A rock opera written by John Cameron Mitchell (who also starred in the show and the film version from 2001) and composed by Stephen Trask, “Hedwig and the Angry Inch” breaks the fourth wall. Hedwig interacts with the audience directly. “The underlying premise is a cabaret act, a concert,” Baker says.
“The whole show is essentially a confession,” Grinberg adds. “Hedwig has no secrets from the audience, whether when she sings or talks, calling for them to be sincere in return with themselves and with each other. I think that’s the core of the show—and the absolutely amazing punk-rock numbers.”
Followed by her band, roadie and backup singers, Hedwig tries to connect with everyone she meets—or at least impart an important message. “It’s very much like a Paul McCartney concert, as he took the time to talk about the Beatles and speak to the audience,” Baker compares.

A director now for 50 years, Baker has experience with the show already, having directed it for City Stage back in 2004, along with Chiaki Ito as musical director. This time around, however, they’re taking what Grinberg has brought from past production experience and tweaking it musically. Most importantly, they’re adding clarity to the piece.

“The narration part will be entirely different,” Grinberg says. “It will be very fine-tuned storytelling, making sure the audience gets exactly what Hedwig means.”

The show’s edge and touchy subject matter appeals to Baker most. “[It’s] a piece that really needs [to get] people talking,” he says. Though not necessarily about LGBT acceptance, the show focuses on acknowledgement of imperfections—of being human. It’s also about love.

“Because it’s about a botched sex-change operation, there ought to be something important about that,” Baker continues. “We don’t like to think about any botched operation—something being lame, or someone [being] killed or maimed. Hedwig’s not really maimed. She’s defined it as an angry inch. She’s angry, [and] maybe she’s not happy about it, as opposed to a totally successful operation, [but] it makes her much more androgynous and she glorifies that. I realized I wasn’t expecting how much she glorified it. I wasn’t prepared to realize that this botched operation gave me this really beautiful human, and I think that’s more human-like. People that have children born with deformities [often] talk about how glorious that is. I saw on YouTube [a] kid born with no arms. [Now] he’s an engineer for race cars and his life has become more beautiful because he didn’t have arms.”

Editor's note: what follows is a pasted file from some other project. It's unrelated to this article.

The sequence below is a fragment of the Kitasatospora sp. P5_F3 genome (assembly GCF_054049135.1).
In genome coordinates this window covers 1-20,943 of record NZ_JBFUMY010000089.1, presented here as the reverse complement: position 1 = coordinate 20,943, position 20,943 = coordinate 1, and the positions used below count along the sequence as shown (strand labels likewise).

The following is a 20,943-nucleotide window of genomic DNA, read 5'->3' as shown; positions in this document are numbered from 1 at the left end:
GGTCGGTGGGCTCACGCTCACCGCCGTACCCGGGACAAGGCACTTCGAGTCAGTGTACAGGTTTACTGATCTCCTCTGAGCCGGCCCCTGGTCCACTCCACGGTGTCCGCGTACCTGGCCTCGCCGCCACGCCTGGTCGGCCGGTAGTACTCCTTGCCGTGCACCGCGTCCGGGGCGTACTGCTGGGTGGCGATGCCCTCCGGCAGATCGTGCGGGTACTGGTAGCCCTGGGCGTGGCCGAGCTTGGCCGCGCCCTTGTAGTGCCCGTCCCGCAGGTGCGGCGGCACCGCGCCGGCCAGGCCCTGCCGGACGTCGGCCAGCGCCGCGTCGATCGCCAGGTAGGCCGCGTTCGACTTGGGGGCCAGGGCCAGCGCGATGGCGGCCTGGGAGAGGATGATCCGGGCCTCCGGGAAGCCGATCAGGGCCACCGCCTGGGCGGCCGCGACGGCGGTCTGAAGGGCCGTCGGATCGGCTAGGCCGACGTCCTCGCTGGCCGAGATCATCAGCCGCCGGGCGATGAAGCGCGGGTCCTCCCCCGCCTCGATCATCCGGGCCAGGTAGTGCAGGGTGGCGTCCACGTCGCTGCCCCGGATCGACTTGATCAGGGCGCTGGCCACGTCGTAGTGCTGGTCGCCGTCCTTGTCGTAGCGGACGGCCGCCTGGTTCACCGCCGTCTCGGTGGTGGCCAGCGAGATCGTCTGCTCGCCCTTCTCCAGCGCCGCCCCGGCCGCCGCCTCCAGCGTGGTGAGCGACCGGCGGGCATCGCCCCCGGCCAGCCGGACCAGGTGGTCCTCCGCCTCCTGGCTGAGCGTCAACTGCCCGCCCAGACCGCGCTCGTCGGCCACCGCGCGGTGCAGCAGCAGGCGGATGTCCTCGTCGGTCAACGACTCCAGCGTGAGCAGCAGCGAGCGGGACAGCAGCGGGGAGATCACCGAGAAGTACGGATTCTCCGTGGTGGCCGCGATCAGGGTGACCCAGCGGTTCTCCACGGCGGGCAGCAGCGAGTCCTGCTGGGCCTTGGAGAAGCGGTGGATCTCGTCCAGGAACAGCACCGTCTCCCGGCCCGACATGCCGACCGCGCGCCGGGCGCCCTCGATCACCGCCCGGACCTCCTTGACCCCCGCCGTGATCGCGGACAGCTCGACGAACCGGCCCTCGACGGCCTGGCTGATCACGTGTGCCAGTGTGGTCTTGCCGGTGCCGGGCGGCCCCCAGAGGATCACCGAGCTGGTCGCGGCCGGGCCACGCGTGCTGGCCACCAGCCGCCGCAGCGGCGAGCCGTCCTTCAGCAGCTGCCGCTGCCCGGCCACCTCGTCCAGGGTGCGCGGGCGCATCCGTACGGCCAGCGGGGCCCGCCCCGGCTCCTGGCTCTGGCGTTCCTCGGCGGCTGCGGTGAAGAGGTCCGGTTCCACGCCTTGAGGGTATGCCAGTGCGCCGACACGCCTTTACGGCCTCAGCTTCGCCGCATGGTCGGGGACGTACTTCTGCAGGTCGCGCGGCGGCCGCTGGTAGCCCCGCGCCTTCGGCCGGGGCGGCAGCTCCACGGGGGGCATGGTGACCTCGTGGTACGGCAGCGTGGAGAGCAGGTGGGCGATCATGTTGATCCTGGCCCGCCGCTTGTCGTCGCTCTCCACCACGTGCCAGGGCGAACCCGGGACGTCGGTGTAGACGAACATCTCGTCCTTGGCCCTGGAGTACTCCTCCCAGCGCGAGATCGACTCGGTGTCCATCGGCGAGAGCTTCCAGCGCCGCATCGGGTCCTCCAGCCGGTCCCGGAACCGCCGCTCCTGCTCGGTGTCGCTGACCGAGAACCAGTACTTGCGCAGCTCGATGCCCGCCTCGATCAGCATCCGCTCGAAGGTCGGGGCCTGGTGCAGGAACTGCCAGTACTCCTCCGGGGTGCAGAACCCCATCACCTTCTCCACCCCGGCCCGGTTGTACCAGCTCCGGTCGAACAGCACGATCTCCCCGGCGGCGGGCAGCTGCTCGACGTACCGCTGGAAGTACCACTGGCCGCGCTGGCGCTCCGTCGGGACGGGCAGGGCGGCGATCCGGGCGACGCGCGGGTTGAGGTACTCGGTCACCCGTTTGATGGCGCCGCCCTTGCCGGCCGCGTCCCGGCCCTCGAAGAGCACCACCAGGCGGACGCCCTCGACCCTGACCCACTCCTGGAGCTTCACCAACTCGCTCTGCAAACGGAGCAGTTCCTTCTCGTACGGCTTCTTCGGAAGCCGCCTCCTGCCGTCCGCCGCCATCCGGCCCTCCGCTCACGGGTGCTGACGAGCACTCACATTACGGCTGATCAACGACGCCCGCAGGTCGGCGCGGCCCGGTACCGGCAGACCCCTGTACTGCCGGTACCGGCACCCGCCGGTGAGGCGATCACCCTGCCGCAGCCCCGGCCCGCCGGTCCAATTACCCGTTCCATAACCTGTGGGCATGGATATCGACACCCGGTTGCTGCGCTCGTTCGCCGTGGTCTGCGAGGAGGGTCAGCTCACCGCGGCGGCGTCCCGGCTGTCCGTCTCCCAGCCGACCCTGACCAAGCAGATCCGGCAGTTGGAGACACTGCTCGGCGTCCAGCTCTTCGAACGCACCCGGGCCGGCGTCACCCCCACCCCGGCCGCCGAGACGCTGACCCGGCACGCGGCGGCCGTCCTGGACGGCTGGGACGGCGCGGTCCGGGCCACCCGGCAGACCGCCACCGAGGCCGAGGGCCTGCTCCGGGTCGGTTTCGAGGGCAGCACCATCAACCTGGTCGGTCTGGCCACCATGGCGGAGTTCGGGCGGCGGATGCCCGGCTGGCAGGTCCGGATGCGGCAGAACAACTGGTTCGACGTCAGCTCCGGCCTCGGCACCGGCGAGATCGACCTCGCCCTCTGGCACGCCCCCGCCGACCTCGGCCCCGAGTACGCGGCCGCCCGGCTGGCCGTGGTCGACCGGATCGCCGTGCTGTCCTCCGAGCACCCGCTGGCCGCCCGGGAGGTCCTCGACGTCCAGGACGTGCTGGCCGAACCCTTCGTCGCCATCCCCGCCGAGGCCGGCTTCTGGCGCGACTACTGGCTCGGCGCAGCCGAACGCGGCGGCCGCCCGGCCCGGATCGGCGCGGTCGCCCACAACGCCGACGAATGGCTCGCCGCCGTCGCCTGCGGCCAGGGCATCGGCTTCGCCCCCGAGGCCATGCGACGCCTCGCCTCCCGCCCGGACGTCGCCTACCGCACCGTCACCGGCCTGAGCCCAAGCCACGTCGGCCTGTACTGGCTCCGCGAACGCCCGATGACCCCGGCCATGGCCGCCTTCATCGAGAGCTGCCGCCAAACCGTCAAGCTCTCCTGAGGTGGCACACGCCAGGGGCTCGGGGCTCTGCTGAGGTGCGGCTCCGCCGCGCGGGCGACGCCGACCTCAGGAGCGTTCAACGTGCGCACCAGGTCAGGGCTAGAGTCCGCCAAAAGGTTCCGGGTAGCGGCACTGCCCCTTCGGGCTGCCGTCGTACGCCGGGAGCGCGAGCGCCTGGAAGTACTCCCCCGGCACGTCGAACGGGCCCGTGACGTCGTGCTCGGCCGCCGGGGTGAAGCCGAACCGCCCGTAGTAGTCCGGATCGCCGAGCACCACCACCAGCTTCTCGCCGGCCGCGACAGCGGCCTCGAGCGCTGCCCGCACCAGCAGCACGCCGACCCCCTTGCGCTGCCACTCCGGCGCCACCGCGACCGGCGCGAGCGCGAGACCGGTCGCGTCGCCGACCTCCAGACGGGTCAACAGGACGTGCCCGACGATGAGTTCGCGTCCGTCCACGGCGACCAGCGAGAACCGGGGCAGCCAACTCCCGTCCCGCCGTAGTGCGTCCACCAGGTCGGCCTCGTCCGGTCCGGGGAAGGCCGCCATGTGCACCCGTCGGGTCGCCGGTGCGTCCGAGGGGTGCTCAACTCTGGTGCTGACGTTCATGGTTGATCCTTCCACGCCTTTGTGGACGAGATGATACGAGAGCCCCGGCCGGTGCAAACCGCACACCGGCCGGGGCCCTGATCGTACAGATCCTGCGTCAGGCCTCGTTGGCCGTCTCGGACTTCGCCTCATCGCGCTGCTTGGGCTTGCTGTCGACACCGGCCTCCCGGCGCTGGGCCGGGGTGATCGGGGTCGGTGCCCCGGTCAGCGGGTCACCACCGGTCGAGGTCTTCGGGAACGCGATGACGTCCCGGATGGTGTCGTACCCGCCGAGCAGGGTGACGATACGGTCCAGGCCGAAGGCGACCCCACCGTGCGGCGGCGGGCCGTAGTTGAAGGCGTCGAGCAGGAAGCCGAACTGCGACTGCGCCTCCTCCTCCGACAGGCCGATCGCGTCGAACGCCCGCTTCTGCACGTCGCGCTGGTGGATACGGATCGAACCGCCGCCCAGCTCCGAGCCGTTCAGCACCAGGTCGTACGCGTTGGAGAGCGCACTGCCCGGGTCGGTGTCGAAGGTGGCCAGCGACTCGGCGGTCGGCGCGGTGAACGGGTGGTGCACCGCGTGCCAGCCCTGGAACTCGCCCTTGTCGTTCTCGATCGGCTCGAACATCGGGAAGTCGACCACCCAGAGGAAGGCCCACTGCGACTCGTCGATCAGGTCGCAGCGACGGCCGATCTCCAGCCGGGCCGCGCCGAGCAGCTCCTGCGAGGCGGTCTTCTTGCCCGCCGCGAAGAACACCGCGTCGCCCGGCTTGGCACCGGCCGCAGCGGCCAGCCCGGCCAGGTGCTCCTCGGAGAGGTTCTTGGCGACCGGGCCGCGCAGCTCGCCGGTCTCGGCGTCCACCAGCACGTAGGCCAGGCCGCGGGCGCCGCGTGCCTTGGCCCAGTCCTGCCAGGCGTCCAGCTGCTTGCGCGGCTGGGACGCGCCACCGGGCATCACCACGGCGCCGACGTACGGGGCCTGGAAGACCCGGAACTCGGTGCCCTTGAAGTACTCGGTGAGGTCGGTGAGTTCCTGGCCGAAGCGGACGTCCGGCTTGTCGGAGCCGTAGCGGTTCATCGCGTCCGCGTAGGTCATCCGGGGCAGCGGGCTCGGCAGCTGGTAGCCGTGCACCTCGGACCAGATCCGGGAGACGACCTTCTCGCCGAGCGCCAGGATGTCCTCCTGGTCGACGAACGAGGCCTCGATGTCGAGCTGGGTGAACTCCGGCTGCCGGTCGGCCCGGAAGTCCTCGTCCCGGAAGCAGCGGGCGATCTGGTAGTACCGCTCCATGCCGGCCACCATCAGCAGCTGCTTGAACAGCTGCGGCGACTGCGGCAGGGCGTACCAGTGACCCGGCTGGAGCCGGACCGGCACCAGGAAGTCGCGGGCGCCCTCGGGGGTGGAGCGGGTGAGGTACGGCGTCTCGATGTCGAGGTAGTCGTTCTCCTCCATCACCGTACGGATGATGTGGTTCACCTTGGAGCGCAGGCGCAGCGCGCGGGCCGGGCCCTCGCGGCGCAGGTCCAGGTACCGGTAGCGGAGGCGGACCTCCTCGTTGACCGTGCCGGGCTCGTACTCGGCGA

The idea centers on following one’s dreams and never losing hope, “no matter what life throws at you,” Grinberg says. “Pursue your passion and it will save you from angry, abusive parents, betraying husbands/wives/partners. That’s the core of Hedwig:  her perseverance.”

Along with Baker and Grinberg, Chiaki Ito returns as musical director. The musical also stars Brendan Carter, Robin Heck, and Kaitlin Baden, and will run September 5-8, 13-15, and 20-22, 8 p.m. at City Stage in downtown Wilmington.

Hedwig and the Angry Inch
City Stage, 21 N Front St.
Sept. 5-8, 13-15 and 20-22
Tickets: $18-$20